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Forum, Feb. 6: U.S. created crisis facing Venezuela


Tuesday, February 05, 2019
U.S. created crisis facing Venezuela

Since 2016, we have been bombarded by media coverage of the supposed meddling by Russia in U.S. elections. Yet, on Jan. 23, Juan Guaidó, an obscure Venezuelan politician who did not even participate in the presidential election, was recognized by the U.S. as the president of Venezuela.

This is just another instance of U.S. imperialism. Once more, the United States is embarking on a crusade for regime change with a country that does not take commands from Washington. By strange coincidence, Venezuela is one of the world’s largest oil exporters, as well as one of the top five suppliers to the United States.

The pattern of regime change and oil, from the ousting of Iran’s Mosaddegh in 1953, Iraq’s Saddam in 2003, Libya’s Gadhafi in 2011 and now Maduro in 2019, is indisputable. National security adviser John Bolton speaking to Fox News on Jan. 28, stated, “We’re in conversation with major American companies now. ... It would make a difference if we could have American companies produce the oil in Venezuela.”

Gore Vidal famously remarked, “We are permanently the United States of Amnesia. We learn nothing because we remember nothing.” Today’s media is the same one that sold us the lie about weapons of mass destruction in Iraq. Over 1 million Iraqis are dead and not one U.S. official has been charged with war crimes.

In 2002, George W. Bush proclaimed the Democratic People’s Republic of Korea, Iran and Iraq the “Axis of Evil.” In 2018, Bolton proclaimed Cuba, Venezuela and Nicaragua the “Troika of Tyranny.”

In an attempt to alleviate the contradictions of the capitalist world-system, the imperialist policies of the United States have created an artificial crisis that will enrich the military-industrial complex and oil companies while endangering countless lives.

The illegal sanctions and economic war carried out by the U.S. and its allies have only exacerbated the hardships of the Venezuelan people. We must oppose this U.S.-backed coup. U.S. hands off Venezuela. No to war. End the sanctions. Yankee go home.

CHRISTOPHER HELALI

Vershire

Simply fanning the flames of racism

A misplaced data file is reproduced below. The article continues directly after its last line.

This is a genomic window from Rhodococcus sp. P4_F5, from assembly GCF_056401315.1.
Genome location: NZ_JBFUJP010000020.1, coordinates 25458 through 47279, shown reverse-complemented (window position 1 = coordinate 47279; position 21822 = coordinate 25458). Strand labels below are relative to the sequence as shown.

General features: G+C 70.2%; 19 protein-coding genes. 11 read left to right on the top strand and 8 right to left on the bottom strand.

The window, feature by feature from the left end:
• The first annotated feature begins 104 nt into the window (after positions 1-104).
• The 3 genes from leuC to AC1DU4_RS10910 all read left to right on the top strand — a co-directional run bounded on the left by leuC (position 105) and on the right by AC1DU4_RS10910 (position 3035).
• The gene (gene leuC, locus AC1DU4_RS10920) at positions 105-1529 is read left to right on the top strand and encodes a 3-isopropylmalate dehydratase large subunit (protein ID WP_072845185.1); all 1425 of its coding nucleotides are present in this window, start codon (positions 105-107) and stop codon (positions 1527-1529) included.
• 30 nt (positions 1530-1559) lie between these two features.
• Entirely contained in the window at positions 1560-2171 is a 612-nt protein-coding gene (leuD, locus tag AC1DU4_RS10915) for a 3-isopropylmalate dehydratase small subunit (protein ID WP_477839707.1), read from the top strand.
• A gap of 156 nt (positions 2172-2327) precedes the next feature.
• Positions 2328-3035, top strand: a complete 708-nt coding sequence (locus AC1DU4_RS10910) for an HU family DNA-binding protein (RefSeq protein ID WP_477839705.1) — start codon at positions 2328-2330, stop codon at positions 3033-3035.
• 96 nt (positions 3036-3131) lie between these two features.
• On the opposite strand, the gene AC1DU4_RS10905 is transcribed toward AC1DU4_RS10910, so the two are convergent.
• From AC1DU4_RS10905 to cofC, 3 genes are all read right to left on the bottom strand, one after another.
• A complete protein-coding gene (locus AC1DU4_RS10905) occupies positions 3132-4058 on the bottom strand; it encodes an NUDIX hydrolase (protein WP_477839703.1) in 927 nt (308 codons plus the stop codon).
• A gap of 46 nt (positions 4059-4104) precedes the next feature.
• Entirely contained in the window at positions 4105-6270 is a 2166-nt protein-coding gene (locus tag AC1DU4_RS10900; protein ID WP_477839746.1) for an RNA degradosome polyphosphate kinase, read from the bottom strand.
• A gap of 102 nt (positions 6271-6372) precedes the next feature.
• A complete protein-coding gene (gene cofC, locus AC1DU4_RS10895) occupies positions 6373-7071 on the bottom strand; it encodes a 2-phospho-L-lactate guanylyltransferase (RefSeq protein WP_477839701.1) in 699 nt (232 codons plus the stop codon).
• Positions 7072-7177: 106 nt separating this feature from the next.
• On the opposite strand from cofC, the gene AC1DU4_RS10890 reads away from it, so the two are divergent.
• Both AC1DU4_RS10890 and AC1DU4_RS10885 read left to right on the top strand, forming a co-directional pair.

I have a problem with the categorical statements made by The Washington Post’s Robin Givhan in a recent, rather fatuous, Opinion column (“MAGA Hat Inflames as Statement of Identity,” Jan. 25). She declares that the slogan “Make America Great Again” is racist. She is alluding, of course, to President Donald Trump’s baseball cap with the letters MAGA and to the recent incident involving a high school student and a Native American elder at the Lincoln Memorial.

What makes the hat racist? And what about the incomprehensible headline? It is nothing but jargon and is meaningless. Whose identity is Givhan referring to — the racists, the Ku Klux Klan, the Nazis? What is immoral about declaring an identity? Does she not have one? It is difficult to believe she received the Pulitzer Prize for criticism. She should limit her writing to criticizing women’s fashions. She is only fanning the flames of racism herself.

Righteous anger is understandable. It seems to be part of the human condition. But anger does not win arguments and it solves nothing. Name calling and applying labels only exacerbate racial problems and can result in destructive behavior. Dialogue works. Anger does not.

BOB CATTABRIGA

West Lebanon

Two sides hiding behind their walls

While driving home the other day, I caught the tail end of an interview with a junior congresswoman who was setting up her office in Washington. What caught my attention was her saying something to the effect that she did not expect to spend much time in that office; she’d come to vote, but would spend most of her time at home listening to her constituents.

How things have changed. In the not-too-distant past, members of Congress and their families came to Washington to live while keeping an office “back home.” As the new families settled in, there was informal, across-party-lines socialization as families adjusted to their new homes. People were getting to know people. That had to foster continuing friendships.

I think you, like me, can draw positive conclusions about these same representatives at work, with their across-the-aisle acquaintances and friendships, and what that meant to the country.

I picture this new vote-and-run way of approaching our national government as two sides behind their party walls (yes, walls), raising their hands only to vote. Sounds (and is?) grim and inhuman. Robots can be programmed to do that. Let us be human, social human beings.

LENITA ROBBINS

Hanover